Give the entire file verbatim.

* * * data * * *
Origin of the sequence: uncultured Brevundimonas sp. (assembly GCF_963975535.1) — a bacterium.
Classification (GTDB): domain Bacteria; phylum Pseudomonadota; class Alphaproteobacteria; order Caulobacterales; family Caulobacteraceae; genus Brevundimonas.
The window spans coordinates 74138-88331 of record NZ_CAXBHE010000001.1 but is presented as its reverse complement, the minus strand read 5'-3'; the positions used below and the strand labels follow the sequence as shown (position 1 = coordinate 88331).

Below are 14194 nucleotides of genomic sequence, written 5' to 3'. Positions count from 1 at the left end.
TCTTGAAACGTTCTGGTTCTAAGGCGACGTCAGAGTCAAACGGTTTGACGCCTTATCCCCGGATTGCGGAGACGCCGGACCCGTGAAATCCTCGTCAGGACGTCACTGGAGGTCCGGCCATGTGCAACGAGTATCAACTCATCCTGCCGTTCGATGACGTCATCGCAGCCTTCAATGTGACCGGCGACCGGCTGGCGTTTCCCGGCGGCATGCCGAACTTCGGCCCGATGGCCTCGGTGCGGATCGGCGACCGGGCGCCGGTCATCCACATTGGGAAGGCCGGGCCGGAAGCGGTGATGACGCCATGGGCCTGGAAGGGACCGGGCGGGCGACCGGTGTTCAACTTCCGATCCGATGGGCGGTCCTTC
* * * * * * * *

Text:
Origin of the sequence: uncultured Brevundimonas sp. (assembly GCF_963975535.1) — a bacterium.
Classification (GTDB): domain Bacteria; phylum Pseudomonadota; class Alphaproteobacteria; order Caulobacterales; family Caulobacteraceae; genus Brevundimonas.
The window spans coordinates 74138-88331 of record NZ_CAXBHE010000001.1 but is presented as its reverse complement, the minus strand read 5'-3'; the positions used below and the strand labels follow the sequence as shown (position 1 = coordinate 88331).

Below are 14194 nucleotides of genomic sequence, written 5' to 3'. Positions count from 1 at the left end.
TCTTGAAACGTTCTGGTTCTAAGGCGACGTCAGAGTCAAACGGTTTGACGCCTTATCCCCGGATTGCGGAGACGCCGGACCCGTGAAATCCTCGTCAGGACGTCACTGGAGGTCCGGCCATGTGCAACGAGTATCAACTCATCCTGCCGTTCGATGACGTCATCGCAGCCTTCAATGTGACCGGCGACCGGCTGGCGTTTCCCGGCGGCATGCCGAACTTCGGCCCGATGGCCTCGGTGCGGATCGGCGACCGGGCGCCGGTCATCCACATTGGGAAGGCCGGGCCGGAAGCGGTGATGACGCCATGGGCCTGGAAGGGACCGGGCGGGCGACCGGTGTTCAACTTCCGATCCGATGGGCGGTCCTTC